Inhabitable space folds into itself generating a place that exists between two systems, one tangible and Earthbound, the other based on faith and devotion. This is manifested by the carving away of the ground plane leaving a communal gathering space of worship and the creation of a roof element that mediates the relationship between Earth and sky. The residual space, existing between an earthly system and a heavenly system, is isolated from the periphery conditions of everyday living. Ultimately, the resultant environment focuses the gathered community in contemplation of the relationship between their sacred duty and daily life.
An undulating lawn fronting South Main Street pushes through the site and spatially flows into the new social hall. Upon entry to the site, the community members pass by the lawn and the envelope of the new structure and onto a tree lined parking area.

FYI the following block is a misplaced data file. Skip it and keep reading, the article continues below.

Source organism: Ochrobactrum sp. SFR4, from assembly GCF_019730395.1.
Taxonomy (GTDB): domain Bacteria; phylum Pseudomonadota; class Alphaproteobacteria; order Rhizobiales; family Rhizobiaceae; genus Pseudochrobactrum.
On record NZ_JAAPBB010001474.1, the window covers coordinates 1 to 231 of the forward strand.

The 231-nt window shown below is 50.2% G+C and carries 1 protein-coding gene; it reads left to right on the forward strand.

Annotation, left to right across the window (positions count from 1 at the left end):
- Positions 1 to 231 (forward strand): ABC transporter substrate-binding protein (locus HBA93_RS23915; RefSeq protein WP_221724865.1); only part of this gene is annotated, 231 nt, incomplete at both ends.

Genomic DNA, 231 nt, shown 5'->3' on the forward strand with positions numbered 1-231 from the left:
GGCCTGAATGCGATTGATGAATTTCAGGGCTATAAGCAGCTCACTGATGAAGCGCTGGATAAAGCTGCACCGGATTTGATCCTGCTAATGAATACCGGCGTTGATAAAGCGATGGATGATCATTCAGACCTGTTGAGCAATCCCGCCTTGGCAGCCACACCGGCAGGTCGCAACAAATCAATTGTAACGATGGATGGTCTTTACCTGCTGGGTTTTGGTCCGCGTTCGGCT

The building perimeter is constructed of massive limestone walls that wrap around all of the programmatic elements of the Community Center. These walls provide enclosure and stability both physically and metaphorically and define the circulation spaces that originate at the rear of the space, flank the main area and emerge in the open zone of the social hall and sanctuary.
A crystalline latticework of marble is hewn to such thinness that light permeates the skin and floods the space with a residual glow. This is the defining element of the roof which twists and folds down into the space between the limestone walls finally descending at the Eastern most point of the sanctuary and wrapping around to cradle the Ark.
The solemn yet open nature of space folding in upon itself while simultaneously opening to the sky creates a place where The Flemington Jewish Community can locate themselves within both the local and global contexts of the Jewish faith.